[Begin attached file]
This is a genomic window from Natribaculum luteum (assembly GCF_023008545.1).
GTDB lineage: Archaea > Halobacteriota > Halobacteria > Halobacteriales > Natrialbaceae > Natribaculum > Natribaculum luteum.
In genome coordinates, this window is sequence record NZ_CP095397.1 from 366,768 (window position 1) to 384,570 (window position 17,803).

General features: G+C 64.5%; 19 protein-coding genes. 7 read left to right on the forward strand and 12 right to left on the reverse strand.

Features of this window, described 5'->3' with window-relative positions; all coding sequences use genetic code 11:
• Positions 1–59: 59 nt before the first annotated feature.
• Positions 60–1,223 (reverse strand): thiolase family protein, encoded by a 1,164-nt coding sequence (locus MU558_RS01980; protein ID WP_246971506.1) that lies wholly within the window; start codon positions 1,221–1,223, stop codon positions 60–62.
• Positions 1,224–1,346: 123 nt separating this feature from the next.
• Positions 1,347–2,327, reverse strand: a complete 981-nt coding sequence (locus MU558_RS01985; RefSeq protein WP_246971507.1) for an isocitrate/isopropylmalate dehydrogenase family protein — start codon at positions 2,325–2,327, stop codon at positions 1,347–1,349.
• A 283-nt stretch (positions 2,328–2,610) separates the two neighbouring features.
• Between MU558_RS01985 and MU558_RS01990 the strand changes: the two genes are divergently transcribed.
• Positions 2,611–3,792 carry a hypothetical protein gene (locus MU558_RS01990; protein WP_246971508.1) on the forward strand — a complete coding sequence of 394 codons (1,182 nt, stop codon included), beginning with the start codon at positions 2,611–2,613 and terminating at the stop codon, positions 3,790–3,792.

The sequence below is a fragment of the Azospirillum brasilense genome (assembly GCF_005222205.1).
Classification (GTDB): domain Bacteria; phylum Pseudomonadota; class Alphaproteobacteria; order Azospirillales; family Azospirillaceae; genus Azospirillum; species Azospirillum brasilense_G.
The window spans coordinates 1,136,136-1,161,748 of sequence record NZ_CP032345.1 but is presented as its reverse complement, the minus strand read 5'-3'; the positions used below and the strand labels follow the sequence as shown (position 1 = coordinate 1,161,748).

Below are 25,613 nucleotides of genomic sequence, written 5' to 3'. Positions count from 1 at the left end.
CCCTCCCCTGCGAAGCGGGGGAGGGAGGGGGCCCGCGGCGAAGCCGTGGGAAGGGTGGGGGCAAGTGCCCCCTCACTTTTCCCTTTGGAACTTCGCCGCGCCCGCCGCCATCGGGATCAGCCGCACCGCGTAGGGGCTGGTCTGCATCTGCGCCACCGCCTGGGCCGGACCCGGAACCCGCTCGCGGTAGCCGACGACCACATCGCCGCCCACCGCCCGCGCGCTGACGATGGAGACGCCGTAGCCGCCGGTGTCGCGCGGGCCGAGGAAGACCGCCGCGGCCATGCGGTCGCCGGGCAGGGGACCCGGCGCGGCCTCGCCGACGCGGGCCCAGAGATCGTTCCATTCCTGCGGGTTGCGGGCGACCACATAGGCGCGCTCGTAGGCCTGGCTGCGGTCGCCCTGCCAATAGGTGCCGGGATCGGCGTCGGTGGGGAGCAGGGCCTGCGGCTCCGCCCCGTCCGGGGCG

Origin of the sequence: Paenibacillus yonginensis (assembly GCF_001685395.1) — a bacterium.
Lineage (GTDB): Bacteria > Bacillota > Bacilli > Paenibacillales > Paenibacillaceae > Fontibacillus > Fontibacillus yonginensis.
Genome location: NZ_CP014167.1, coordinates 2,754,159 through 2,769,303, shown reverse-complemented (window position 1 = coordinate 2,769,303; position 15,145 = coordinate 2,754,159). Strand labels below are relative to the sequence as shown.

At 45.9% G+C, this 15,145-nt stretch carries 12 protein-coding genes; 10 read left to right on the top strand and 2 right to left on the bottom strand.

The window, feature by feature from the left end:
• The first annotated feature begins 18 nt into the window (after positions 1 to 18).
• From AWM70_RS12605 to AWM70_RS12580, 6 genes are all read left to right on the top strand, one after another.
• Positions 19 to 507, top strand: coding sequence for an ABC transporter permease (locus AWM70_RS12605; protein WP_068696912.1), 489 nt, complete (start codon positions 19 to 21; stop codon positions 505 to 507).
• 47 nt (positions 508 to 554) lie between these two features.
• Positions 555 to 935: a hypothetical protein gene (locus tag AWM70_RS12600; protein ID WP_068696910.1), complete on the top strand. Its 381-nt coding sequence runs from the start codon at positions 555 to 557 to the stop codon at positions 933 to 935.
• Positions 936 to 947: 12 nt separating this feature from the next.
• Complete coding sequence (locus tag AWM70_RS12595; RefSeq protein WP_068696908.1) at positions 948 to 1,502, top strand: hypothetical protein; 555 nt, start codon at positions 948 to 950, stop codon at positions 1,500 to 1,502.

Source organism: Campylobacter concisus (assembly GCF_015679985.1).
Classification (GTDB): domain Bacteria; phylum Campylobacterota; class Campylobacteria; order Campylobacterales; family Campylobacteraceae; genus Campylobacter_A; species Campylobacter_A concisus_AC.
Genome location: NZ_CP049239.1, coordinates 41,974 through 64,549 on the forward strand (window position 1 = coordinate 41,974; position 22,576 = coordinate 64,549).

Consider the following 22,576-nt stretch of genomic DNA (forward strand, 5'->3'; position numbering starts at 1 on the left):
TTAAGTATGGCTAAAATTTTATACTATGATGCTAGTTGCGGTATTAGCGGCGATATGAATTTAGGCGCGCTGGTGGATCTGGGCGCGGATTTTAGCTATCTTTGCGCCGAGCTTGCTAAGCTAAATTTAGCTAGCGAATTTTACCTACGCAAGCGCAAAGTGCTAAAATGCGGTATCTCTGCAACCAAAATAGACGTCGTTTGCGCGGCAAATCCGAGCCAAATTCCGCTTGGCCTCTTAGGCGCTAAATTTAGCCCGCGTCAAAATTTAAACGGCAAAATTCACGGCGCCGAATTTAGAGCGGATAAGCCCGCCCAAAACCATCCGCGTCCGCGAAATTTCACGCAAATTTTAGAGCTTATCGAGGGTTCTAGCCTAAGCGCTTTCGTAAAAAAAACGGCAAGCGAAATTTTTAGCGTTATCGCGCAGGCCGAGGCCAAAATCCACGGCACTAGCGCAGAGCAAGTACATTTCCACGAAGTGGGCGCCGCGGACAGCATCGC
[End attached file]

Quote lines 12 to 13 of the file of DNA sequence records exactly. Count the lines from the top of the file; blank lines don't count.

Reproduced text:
• Positions 2,611–3,792 carry a hypothetical protein gene (locus MU558_RS01990; protein WP_246971508.1) on the forward strand — a complete coding sequence of 394 codons (1,182 nt, stop codon included), beginning with the start codon at positions 2,611–2,613 and terminating at the stop codon, positions 3,790–3,792.

The sequence below is a fragment of the Azospirillum brasilense genome (assembly GCF_005222205.1).